Teaching Comparative Government and Politics

Friday, November 17, 2006

Do you understand me now?

Just when I think I understand the English language and the way things work in general, an article like the one that follows comes along. What would your students make of this? Could you use this in a lesson about frame of reference, perspective, and cross cultural understanding?

Pakistan triumph despite Lara ton

[Can you make sense of that headline?]

"Brian Lara's 33rd Test century was not enough to prevent Pakistan strolling to a nine-wicket victory over West Indies on the fourth day in Lahore...

"Lara was at the crease on 28 when the day started, and added 137 with Shivnarine Chanderpaul for the fifth wicket.

"He was dropped in the gully by Hafeez on 48, with Umar Gul [below] the unlucky bowler, and he made Pakistan pay by reaching three figures off 180 balls, with 16 boundaries...

"Dwayne Bravo managed only two before he went leg-before to Gul, the pace bowler's eighth victim of the match, and leg-spinner Danish Kaneria then dismissed Denesh Ramdin for a single.

"Chanderpaul, who should have been stumped off Kaneria on 56, finally fell for 81 to leave West Indies on 278-8, still one run behind.

"A brave 15 from Dave Mohammed and eight from Jerome Taylor could only delay the inevitable as Pakistan paceman Umar Gul took 4-99 off 29 overs and Shahid Nazir ended with 3-63 off 20 overs."

Okay, it's cricket. And that game makes no sense to anyone except those who live in countries that were British colonies after the mid-19th century. (Says I, in an attempt at humor by exaggeration.) Much of the article is gibberish to me and most Americans.

I once had a personable Brit try to explain cricket to me on a bus ride from London to Salisbury and back. Even after the trip, I understood Stonehenge better than cricket.

Alert! American football is as bizarre and incomprehensible to most Pakistanis (and the rest of the world) as cricket is to us. The language we use to describe the game (and some of our politics) is gibberish outside our country. Even many Canadians don't understand American football. Imagine being as confused about American football as you were by the description of the test match between Pakistan and the West Indies above. Really imagine it. It's an important realization.

And, be aware that other bits and pieces of culture -- like, for instance, government and politics -- are as exotic to outsiders as sports. Many people in the world are curious about why George Bush is still president of the U.S. after last week's elections. They are familiar with parliamentary systems.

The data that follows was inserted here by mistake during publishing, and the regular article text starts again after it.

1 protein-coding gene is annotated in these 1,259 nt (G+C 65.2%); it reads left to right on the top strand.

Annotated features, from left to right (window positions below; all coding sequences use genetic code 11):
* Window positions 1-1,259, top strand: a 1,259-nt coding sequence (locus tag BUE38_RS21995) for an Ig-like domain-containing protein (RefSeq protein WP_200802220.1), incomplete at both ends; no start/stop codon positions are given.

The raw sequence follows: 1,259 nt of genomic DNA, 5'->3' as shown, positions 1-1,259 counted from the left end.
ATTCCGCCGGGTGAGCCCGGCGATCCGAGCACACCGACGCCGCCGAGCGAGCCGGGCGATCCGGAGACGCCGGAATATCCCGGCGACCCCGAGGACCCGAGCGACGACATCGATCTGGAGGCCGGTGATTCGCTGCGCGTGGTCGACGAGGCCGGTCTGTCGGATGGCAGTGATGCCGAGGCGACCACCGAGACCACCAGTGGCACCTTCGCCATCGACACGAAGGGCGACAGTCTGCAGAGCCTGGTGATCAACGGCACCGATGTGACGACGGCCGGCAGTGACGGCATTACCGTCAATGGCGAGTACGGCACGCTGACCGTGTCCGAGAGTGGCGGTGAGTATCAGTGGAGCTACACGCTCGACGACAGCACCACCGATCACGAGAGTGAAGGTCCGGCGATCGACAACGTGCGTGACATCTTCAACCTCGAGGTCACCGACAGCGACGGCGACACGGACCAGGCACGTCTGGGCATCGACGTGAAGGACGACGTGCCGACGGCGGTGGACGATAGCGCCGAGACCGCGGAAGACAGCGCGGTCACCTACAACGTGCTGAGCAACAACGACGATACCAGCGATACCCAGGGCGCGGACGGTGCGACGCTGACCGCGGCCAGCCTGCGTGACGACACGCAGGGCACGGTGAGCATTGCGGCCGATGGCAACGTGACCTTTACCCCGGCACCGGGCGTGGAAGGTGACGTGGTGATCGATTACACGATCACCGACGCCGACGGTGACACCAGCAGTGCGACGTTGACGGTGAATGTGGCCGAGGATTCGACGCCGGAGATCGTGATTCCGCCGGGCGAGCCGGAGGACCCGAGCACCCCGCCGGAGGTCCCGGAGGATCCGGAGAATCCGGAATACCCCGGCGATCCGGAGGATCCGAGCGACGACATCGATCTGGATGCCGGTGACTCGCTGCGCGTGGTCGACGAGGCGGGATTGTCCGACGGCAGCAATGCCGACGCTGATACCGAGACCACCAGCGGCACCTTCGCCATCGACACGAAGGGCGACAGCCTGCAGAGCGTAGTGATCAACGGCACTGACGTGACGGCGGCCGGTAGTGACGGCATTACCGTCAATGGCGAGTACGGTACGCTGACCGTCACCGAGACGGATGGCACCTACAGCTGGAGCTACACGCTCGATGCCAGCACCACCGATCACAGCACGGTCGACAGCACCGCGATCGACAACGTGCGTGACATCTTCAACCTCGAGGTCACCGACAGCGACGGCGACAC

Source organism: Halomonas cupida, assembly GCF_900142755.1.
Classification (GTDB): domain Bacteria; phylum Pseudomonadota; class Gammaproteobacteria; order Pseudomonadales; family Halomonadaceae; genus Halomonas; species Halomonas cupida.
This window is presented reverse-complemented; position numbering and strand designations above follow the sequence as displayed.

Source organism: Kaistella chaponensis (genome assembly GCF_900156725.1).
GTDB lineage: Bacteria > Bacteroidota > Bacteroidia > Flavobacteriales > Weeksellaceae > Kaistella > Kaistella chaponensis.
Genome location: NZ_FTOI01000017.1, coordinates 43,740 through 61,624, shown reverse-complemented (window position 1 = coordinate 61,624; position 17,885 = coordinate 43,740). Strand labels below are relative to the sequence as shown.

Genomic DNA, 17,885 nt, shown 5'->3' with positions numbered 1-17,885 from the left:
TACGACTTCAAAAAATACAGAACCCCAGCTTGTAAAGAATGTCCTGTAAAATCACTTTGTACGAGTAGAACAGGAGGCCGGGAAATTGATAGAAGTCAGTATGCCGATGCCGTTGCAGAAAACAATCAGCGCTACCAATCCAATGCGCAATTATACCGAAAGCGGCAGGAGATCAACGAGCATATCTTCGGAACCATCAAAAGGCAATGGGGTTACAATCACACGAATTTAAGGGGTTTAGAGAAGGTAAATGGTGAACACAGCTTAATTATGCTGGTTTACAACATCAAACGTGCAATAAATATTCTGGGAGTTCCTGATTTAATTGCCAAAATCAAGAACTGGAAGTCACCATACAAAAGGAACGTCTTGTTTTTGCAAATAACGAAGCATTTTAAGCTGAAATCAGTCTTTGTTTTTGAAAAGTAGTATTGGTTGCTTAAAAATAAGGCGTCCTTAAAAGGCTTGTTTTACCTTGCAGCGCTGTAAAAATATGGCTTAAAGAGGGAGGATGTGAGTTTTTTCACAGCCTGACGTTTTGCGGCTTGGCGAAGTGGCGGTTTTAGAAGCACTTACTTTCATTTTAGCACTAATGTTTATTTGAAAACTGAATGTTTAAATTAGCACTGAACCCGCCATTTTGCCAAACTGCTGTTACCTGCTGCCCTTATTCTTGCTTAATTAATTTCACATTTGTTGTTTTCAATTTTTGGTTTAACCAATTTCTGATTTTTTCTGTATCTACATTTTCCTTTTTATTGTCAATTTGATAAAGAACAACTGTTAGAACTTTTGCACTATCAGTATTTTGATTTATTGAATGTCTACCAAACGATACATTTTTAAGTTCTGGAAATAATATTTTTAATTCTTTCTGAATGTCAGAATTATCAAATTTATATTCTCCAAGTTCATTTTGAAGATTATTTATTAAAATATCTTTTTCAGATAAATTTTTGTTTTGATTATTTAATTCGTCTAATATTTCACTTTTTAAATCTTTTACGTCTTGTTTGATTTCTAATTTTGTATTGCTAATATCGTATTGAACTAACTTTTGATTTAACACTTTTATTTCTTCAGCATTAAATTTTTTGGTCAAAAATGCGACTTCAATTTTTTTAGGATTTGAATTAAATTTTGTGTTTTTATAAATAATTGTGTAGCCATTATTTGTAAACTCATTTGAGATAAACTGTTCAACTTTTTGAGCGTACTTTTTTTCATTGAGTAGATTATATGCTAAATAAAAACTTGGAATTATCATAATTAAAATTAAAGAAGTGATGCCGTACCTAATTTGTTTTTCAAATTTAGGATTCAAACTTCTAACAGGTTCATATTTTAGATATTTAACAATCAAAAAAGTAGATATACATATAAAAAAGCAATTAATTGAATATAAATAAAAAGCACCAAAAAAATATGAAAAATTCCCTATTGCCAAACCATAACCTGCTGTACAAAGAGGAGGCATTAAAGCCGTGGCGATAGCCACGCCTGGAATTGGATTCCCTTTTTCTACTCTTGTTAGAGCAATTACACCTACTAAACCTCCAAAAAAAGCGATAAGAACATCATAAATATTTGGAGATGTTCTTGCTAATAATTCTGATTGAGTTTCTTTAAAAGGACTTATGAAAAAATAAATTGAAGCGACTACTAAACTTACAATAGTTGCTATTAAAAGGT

Did you think that Ahmadinejad's most recent statement was nonsense? Perhaps it makes perfect sense to many (most) Iranians in the context of Iranian politics. Similarly, Putin's consolidation of power in Russia might not have the meaning in the Russian context that Americans or political scientists attribute to it.

Successfully studying comparative government and politics requires that we try to understand all those perspectives. And that we try to understand what looks like gibberish as people describe and explain their own political systems.

And remember, if we don't speak Russian, Chinese, Farsi, Mexican Spanish, or English, things will be in translation, meaning we're another step removed from them.

Once we're cognizant of all that, then we try to apply academic analysis to the cases we study. We do try to be objective and logical. We are outsiders looking into alien worlds; often reading and hearing words translated from another language. We have to be sure we don't assume we're witnessing a free pass to first base when we see a batsman go LBW (leg before wicket) and get hit by a ball. We might be outraged that the batsman is out. And that won't help our understanding at all.

In this context, consider the creation of an English version of the Arabic television news channel al-Jazeera. (Al-Jazeera English hits airwaves, BBC, 15 November 2006)

Are there reasons to see a presentation of the news from a perspective different from our own? What makes a source legitimate even if its perspective differs from ours? What might deprive it of legitimacy? Can al-Jazeera earn legitimacy as a news source even if its editorial policies differ from those in Western newsrooms? Will al-Jazeera report on cricket?

I came across another cricket example, if you need one: The BBC reported recently that "A pair of Indian schoolboys have driven their way into the record books by scoring 721 runs for the opening wicket in a limited-overs match."

The report included these details, which might as well be in Hindi when it comes to my understanding of the report,
  • "Shaibaz scored 324 runs - with 57 boundaries - off 116 balls.
  • "His partner and close friend Manoj scored an equally scintillating 320 runs - with 46 boundaries - off 127 balls.
  • "A whopping 77 extras meant that the total from their partnership went up to 721 runs for no wicket.
  • "Interestingly not a single six was hit during the trail blazing innings."

Do you understand it now?


At 9:39 AM, Blogger Ken Wedding said...

Speaking of cricket and al Jazeera...

al Jazeera does report on cricket. This article provides more news about star batsman Lara and offers more mysterious cricket jargon.

Lara closes in on double ton

"West Indian maestro Brian Lara finished day three of the second Test against Pakistan just four runs short of another double century as he put his side in a commanding position..."


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